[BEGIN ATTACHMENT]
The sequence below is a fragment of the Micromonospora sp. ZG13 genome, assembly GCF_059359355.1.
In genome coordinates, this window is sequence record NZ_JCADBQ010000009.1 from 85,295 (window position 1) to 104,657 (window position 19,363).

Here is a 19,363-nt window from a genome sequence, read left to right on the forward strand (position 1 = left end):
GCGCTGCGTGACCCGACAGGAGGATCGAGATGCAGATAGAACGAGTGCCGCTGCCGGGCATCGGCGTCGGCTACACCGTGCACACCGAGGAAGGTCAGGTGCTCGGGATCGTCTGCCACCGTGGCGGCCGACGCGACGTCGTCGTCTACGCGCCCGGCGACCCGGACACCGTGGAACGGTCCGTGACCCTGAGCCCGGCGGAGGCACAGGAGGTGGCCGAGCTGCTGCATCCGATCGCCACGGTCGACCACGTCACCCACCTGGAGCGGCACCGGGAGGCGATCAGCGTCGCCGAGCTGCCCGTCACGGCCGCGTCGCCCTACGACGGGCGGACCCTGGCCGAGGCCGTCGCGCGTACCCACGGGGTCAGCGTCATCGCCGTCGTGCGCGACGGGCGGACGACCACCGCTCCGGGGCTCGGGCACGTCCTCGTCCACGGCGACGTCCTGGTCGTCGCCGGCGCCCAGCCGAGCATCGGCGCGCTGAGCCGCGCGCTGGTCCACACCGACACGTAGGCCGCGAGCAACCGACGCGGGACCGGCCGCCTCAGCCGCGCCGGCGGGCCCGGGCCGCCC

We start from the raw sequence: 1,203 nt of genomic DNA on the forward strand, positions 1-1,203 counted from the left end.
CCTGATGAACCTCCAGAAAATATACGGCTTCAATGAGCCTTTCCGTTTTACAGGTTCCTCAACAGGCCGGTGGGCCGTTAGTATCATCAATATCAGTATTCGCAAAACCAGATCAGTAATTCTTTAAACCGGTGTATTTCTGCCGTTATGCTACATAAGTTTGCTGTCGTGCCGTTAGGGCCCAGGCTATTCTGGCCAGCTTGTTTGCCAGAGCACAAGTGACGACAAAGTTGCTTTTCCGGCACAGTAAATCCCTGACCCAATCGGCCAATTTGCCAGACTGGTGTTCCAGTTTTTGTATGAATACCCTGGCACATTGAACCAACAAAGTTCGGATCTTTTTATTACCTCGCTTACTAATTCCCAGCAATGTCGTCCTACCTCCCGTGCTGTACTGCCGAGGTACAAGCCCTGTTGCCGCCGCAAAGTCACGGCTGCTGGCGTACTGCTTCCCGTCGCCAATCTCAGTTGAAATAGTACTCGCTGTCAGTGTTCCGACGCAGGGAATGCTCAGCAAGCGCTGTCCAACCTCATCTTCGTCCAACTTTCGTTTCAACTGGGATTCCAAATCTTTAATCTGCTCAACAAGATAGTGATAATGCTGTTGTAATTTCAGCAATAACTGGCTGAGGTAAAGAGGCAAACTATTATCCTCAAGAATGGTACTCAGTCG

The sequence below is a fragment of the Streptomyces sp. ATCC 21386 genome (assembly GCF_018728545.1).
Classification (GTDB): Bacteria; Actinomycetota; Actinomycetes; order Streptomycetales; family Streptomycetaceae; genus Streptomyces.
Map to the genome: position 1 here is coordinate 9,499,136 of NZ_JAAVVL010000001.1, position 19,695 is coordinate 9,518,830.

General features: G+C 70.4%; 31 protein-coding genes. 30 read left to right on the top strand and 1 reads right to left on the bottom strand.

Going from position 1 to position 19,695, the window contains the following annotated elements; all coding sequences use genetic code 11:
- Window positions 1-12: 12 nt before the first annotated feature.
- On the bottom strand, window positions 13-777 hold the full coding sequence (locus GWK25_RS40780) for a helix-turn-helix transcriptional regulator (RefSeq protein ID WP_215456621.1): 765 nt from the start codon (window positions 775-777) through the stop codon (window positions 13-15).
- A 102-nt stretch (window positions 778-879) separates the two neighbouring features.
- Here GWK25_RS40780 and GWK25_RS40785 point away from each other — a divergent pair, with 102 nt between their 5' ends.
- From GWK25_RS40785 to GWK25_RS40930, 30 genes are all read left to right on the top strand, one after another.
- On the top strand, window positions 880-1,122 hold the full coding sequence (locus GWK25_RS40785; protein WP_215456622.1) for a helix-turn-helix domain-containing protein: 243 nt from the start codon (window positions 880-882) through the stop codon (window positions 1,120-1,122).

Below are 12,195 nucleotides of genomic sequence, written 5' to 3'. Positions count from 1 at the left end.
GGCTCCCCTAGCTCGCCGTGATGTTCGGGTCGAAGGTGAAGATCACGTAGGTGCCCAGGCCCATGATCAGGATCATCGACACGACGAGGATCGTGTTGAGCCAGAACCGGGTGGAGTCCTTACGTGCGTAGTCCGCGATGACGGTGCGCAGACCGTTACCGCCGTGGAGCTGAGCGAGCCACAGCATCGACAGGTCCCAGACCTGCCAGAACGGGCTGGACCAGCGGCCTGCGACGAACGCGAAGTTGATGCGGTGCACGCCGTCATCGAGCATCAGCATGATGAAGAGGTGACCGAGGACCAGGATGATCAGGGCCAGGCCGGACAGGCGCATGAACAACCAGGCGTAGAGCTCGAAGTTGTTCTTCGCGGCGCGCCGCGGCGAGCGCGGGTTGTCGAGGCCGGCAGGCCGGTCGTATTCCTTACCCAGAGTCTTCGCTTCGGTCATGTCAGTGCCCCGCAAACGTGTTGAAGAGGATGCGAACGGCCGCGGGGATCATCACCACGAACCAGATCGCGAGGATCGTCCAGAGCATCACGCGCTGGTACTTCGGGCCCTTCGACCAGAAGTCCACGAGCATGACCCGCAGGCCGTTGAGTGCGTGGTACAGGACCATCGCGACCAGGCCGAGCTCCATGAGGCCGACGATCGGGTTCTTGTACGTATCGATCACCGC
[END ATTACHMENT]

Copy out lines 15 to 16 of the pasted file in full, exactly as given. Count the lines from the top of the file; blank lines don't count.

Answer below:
- Here GWK25_RS40780 and GWK25_RS40785 point away from each other — a divergent pair, with 102 nt between their 5' ends.
- From GWK25_RS40785 to GWK25_RS40930, 30 genes are all read left to right on the top strand, one after another.